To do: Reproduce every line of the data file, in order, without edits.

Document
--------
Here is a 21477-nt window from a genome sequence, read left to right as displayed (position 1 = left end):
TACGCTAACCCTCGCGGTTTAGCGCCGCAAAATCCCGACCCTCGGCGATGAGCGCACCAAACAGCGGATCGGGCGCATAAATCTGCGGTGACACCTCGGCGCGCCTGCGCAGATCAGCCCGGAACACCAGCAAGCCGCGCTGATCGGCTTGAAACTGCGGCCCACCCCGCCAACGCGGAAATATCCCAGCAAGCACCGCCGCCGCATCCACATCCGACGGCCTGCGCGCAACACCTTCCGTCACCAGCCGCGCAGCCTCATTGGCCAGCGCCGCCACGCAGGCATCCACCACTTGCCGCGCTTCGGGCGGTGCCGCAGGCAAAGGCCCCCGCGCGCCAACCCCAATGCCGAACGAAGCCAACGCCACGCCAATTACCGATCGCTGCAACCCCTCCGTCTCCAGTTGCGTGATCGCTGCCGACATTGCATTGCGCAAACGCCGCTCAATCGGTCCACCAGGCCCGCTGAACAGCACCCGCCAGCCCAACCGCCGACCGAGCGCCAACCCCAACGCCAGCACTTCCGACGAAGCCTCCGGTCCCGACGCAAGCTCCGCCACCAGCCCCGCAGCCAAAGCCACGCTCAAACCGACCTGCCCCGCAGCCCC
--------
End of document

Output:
Here is a 21477-nt window from a genome sequence, read left to right as displayed (position 1 = left end):
TACGCTAACCCTCGCGGTTTAGCGCCGCAAAATCCCGACCCTCGGCGATGAGCGCACCAAACAGCGGATCGGGCGCATAAATCTGCGGTGACACCTCGGCGCGCCTGCGCAGATCAGCCCGGAACACCAGCAAGCCGCGCTGATCGGCTTGAAACTGCGGCCCACCCCGCCAACGCGGAAATATCCCAGCAAGCACCGCCGCCGCATCCACATCCGACGGCCTGCGCGCAACACCTTCCGTCACCAGCCGCGCAGCCTCATTGGCCAGCGCCGCCACGCAGGCATCCACCACTTGCCGCGCTTCGGGCGGTGCCGCAGGCAAAGGCCCCCGCGCGCCAACCCCAATGCCGAACGAAGCCAACGCCACGCCAATTACCGATCGCTGCAACCCCTCCGTCTCCAGTTGCGTGATCGCTGCCGACATTGCATTGCGCAAACGCCGCTCAATCGGTCCACCAGGCCCGCTGAACAGCACCCGCCAGCCCAACCGCCGACCGAGCGCCAACCCCAACGCCAGCACTTCCGACGAAGCCTCCGGTCCCGACGCAAGCTCCGCCACCAGCCCCGCAGCCAAAGCCACGCTCAAACCGACCTGCCCCGCAGCCCC